The case of the mystery baby formula delivery
October 5, 2017 9:24 PM   Subscribe

Is this a case of crossed-analytics or just a coincidence?

My step-sister just got a giant box of promotional new mom items and baby formula delivered to our parents house with her name on it. She is not pregnant, and not even considering it. I am though. Neither of us have lived with our parents since pre-college 10-20 years ago, and I never lived at this house. We do not share a last name. Is this just a strange coincidence or did some weird online analytics somehow confuse us?

Honestly, I would have liked that promotional box of items, and it was from a brand I used a lot with the first pregnancy and was planning to use again, so it wouldn't be strange at all if it had been sent to me. Would love to know if this was an accidental crossing of our profiles in the online world, or if this was just a weird coincidence.

On the lighter side, it did give our parents quite the jolt!
posted by Toddles to Technology (13 answers total)
 
Could someone be playing a joke on her? Back in high school, we thought it was hi-ho-larious to sign people up for this kind of thing.

YMaturityMV.
posted by easy, lucky, free at 9:36 PM on October 5 [2 favorites]


Coincidence.
posted by AugustWest at 9:55 PM on October 5


Any chance the news that your family has another baby on the way got around to your parents' friends or distant family and they mixed up which sister was actually pregnant when addressing a gift?
posted by rhiannonstone at 10:06 PM on October 5


Has she bought something for you recently that would trigger a marketer to add a "pregnancy" tag to her in their database?

Another thought: if you are connected on a social media site (e.g. Facebook), then marketers can purchase data from them. Facebook tracks all sorts of indicators for whether someone might be pregnant, so it's possible she got labelled as likely pregnant by them due to something she was googling, liking, or an ad that she clicked on that was due to her thinking about you.

When a very close friend was having fertility trouble a few years ago and I was still on Facebook, Facebook started showing me ads for fertility clinics, adoption services, etc, and I can only imagine it was because it tracked things I looked up for her, or messages I sent her about her experiences (and later her pregnancy).
posted by lollusc at 10:18 PM on October 5 [4 favorites]


RE: triggering a marketer to add a "pregnancy" tag to her in their database:


How Target figures out you're pregnant from your shopping habits
What's even creepier than Target guessing that you're pregnant?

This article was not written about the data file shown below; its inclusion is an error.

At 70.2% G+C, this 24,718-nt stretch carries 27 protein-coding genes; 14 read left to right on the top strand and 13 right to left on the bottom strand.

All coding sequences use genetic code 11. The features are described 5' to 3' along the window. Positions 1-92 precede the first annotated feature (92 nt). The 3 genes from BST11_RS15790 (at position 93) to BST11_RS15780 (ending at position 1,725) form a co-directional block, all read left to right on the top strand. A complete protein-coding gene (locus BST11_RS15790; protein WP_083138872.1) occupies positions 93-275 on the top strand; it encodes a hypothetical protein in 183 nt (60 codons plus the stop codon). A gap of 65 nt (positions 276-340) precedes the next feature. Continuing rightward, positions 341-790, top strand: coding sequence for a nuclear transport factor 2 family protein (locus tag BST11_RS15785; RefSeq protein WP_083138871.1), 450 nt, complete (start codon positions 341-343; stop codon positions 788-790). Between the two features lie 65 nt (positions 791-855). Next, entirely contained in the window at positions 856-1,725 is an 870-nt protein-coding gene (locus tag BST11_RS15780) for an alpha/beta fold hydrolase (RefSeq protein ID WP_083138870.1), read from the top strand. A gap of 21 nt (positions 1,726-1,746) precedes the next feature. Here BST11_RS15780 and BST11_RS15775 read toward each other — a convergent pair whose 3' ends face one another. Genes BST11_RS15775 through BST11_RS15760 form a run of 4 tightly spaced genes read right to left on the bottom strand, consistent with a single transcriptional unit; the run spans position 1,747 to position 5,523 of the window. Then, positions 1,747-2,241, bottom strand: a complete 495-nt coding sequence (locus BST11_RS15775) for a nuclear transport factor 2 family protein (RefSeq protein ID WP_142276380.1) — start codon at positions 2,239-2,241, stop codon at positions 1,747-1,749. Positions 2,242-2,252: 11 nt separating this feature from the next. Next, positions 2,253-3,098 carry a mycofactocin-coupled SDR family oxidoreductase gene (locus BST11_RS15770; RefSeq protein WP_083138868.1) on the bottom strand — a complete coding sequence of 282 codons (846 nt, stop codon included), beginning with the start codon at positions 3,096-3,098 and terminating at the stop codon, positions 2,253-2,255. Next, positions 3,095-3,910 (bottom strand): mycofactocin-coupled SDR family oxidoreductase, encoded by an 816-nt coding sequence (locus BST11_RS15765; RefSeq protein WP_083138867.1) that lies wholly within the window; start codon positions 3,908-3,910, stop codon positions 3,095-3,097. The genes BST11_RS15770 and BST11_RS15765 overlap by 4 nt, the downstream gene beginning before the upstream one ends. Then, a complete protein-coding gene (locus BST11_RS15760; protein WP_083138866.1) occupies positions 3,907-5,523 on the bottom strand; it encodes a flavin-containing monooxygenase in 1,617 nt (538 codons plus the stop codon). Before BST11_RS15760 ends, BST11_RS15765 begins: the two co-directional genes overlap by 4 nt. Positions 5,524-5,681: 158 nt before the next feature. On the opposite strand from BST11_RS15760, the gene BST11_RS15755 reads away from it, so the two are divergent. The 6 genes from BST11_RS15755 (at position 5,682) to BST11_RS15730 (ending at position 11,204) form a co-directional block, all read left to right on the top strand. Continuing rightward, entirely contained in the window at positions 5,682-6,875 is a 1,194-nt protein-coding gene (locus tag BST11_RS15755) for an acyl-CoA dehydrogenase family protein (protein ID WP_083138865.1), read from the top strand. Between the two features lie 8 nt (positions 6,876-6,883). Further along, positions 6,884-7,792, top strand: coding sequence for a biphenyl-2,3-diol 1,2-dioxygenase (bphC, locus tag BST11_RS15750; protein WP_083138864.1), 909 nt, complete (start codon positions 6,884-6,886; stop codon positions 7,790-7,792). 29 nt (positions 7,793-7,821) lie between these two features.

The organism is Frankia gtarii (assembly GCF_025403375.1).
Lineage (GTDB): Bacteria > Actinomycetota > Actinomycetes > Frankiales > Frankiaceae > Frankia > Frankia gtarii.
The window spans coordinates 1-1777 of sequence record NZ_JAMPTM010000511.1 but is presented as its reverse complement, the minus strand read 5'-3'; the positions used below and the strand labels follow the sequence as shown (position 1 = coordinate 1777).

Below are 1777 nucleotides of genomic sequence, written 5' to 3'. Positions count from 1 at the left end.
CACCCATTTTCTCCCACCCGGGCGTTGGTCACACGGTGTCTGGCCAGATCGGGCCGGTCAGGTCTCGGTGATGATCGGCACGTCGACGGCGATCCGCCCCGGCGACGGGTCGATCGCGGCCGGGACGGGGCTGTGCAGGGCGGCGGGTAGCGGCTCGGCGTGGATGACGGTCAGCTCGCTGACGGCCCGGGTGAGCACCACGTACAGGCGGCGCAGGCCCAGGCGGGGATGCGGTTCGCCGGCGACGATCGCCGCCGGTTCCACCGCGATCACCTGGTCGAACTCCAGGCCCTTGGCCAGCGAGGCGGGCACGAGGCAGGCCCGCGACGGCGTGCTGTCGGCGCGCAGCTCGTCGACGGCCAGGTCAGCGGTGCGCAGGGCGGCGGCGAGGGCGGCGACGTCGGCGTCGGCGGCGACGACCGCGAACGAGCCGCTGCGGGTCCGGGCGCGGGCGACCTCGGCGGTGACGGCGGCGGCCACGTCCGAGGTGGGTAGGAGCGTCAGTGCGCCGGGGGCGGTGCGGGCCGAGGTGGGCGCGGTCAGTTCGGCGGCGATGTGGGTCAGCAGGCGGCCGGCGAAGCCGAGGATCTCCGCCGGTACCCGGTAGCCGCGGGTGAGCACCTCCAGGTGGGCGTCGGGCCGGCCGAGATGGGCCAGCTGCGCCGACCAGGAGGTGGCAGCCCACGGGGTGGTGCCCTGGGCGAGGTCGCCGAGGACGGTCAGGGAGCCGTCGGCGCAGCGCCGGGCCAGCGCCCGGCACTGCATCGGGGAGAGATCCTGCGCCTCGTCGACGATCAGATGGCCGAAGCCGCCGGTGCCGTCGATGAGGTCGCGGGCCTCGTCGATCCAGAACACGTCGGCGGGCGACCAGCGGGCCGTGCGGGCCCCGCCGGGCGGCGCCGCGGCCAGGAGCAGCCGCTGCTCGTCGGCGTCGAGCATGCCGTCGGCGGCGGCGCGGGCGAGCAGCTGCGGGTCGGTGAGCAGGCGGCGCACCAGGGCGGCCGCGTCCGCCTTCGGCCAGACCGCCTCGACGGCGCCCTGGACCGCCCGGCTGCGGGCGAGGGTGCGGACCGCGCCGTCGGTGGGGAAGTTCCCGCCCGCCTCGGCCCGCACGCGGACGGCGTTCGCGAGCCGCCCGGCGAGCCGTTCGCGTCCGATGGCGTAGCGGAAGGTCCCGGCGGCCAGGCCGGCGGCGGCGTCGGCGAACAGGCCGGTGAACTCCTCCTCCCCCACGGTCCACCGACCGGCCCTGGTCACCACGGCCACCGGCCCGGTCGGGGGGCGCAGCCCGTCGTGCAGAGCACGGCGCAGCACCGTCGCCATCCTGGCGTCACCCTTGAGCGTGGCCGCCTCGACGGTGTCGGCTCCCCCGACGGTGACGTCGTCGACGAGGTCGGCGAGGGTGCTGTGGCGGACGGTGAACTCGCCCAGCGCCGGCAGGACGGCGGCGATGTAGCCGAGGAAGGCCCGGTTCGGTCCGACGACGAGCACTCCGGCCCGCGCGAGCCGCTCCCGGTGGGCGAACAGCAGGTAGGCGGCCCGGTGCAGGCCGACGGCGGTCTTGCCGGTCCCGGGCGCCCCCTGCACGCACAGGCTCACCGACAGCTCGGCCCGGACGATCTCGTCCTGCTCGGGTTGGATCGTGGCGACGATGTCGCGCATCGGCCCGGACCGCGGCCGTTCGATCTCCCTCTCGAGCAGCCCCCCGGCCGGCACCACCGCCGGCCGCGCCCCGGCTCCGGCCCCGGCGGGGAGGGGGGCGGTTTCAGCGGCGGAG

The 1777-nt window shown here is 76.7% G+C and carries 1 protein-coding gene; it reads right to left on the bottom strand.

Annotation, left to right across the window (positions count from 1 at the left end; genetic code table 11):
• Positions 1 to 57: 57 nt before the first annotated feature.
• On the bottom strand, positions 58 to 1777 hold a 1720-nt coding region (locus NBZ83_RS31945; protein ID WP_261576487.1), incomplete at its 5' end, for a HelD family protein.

Did your sister buy unscented lotion and vitamins?
posted by nicebookrack at 12:03 AM on October 6 [2 favorites]


Did your step-sister recently have a medical procedure? Is she still on your parent's insurance? When my mom and sister went through a kidney donation, they both got formula sent to them. This has happened to different women I know. They go in for an ultrasound, or something else, and a few weeks later get baby formula. I think it has more to do with insurance, hospitals, marketing and data then the fact that you are pregnant.
posted by momochan at 2:52 AM on October 6


We mostly paid for stuff in cash and didn’t get any pregnancy stuff until well after the kiddo was born, but my in-laws (who’d bought gifts for us) got a box congratulating them on their new addition. Maybe she bought a gift for you?
posted by tchemgrrl at 4:53 AM on October 6


Is it Similac Strong Moms? The internet is full off random people getting formula samples from them.
posted by whitewall at 6:58 AM on October 6


Do you all share a store card?
posted by k8t at 8:01 AM on October 6


I (a man) deliberately Googled various baby terms despite not having a baby. Within a week there was Similac formula on our doorstop, addressed to my wife. Could be a coincidence, but my money is on the all-seeing eye.
posted by wnissen at 10:34 AM on October 6 [1 favorite]


This is what Big Data is all about - I'm guessing she bought something for you online, or your parents did, or they bought something "baby" for their house when you visit, and her/their account at the store is linked to saved addresses or saved recipients from the person's past purchases. The formula company bought that information.
posted by Knowyournuts at 10:55 AM on October 6


Years ago I bought a pregnancy test. I have watched that nonexistent child grow to high school age by special offers, etc tied to the age that child would have been. Over the summer I received info on intensive SAT courses!
This would have been really crappy if it had been a much longer for pregnancy situation rather than a whew!, our kids are half grown and I am too old situation.
posted by readery at 11:25 AM on October 6


Years ago I received a free high-quality air purifier in the mail. Mistakes and weird promotions happen.
posted by JimN2TAW at 12:25 PM on October 6


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